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In Death, Man Becomes John Doe

He was an impostor in life. In death he became a John Doe.

Last July, a man identified as Joseph N. Chandler committed suicide in his apartment. It turned out he had stolen the identity of an 8-year-old boy who was killed with his parents in a 1945 car crash near Sherman, Texas.

The impostor was described by police as a loner in his 60s.

"We don't know what or who he was hiding from or who he really was," police Detective Lt. Tom Doyle said.

The man left $82,000 in a savings account, but didn't leave a will. Police said family members listed on a rental agreement led to nonexistent people or addresses.

"We thought at first maybe he was in the witness protection program, but that has been ruled out," Doyle said.

A judge has ordered investigators to try to find the man's heirs. If they cannot find any within 18 months, the money will go to the county's unclaimed-funds account.

After police found his body last July 31, the county coroner discovered the man had colon cancer that soon would have killed him.

His closest friend, a former co-worker who knew little of the man's past, was appointed by the court as executor of the estate. Two investigators he hired to notify heirs discovered the relatives they found were family members of the dead Texas boy.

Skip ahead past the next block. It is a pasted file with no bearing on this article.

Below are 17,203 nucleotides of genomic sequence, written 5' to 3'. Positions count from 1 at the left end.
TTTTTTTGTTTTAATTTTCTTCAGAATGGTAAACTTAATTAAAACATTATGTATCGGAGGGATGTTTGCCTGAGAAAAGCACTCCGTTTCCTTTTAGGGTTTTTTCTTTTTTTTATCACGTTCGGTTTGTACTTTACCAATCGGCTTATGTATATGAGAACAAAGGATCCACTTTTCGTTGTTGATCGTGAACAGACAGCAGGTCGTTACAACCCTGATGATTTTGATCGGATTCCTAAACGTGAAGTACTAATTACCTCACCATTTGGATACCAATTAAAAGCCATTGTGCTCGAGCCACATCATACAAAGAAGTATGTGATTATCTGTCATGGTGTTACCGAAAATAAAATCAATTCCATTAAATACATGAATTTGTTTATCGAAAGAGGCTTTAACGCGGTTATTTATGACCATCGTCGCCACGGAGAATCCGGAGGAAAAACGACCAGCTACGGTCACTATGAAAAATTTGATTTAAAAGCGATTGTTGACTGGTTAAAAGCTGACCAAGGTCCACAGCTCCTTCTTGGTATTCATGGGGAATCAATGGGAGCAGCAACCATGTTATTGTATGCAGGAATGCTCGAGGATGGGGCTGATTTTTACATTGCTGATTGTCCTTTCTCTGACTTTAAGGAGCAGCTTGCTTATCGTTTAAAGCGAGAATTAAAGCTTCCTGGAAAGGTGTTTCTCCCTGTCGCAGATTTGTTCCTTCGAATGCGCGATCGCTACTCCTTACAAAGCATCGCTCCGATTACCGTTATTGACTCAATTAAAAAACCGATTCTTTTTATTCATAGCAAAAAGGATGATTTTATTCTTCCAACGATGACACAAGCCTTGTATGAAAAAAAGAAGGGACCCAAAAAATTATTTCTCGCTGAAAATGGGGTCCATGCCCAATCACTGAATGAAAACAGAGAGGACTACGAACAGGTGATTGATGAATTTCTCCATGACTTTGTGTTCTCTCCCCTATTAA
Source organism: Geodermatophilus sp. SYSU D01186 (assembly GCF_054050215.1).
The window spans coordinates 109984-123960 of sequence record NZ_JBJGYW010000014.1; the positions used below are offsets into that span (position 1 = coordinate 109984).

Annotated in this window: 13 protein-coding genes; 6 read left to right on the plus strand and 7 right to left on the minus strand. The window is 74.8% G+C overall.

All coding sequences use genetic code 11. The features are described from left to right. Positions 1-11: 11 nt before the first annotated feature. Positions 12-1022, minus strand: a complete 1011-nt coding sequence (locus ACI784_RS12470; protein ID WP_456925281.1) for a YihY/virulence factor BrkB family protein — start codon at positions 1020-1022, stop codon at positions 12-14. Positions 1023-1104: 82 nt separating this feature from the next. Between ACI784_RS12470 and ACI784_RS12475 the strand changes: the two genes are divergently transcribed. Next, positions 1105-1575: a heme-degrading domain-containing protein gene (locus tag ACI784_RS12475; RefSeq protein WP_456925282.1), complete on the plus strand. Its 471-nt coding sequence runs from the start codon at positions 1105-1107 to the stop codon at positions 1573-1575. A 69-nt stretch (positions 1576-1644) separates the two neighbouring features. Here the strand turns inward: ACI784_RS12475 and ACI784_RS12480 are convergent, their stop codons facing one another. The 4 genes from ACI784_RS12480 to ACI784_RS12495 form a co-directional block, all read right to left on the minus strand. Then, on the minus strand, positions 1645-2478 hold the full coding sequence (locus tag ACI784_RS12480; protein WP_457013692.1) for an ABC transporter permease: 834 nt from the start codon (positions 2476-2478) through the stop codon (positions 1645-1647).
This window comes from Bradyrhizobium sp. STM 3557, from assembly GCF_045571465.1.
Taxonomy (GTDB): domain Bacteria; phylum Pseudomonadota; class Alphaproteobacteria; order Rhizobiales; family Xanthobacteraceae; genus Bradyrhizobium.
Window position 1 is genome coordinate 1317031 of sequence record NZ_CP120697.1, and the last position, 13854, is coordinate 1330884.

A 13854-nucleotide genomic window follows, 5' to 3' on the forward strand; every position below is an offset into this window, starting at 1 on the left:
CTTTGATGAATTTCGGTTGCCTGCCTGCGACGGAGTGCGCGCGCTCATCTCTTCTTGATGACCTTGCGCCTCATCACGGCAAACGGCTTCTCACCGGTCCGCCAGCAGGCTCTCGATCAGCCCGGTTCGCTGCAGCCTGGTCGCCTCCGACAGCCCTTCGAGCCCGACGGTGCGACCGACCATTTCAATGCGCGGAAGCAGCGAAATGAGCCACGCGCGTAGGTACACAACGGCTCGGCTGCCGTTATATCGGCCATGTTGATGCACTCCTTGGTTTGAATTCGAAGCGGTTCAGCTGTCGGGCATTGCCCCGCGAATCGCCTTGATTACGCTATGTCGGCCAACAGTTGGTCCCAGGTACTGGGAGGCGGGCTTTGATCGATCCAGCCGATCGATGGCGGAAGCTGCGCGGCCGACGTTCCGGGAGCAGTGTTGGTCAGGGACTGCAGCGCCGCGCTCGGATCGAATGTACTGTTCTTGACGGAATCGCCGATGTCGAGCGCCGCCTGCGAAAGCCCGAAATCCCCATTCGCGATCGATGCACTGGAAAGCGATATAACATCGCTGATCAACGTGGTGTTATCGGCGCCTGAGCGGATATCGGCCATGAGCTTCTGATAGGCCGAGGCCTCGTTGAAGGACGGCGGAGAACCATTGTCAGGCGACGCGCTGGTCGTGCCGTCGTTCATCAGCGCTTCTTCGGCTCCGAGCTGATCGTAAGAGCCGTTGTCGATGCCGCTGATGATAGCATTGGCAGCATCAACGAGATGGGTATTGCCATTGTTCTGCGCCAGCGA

Investigations learned that a man claiming to be Joseph Newton Chandler, of Rapid City, S.D., requested his first Social Security card in September 1978, at 41.

The man listed his parents as Ellen Christina Kaaber Chandler and Joseph Newton Chandler Jr. and said he was born in Buffalo, N.Y., on March 11, 1937 — all information taken from the Texas boy.

Making identification more difficult, the body was cremated soon after an autopsy, and neither the suicide weapon nor items in the apartment had fingerprints clear enough to be of much use, police said.

"This guy made a life out of another life and he made a point to stay unknown," Doyle said.

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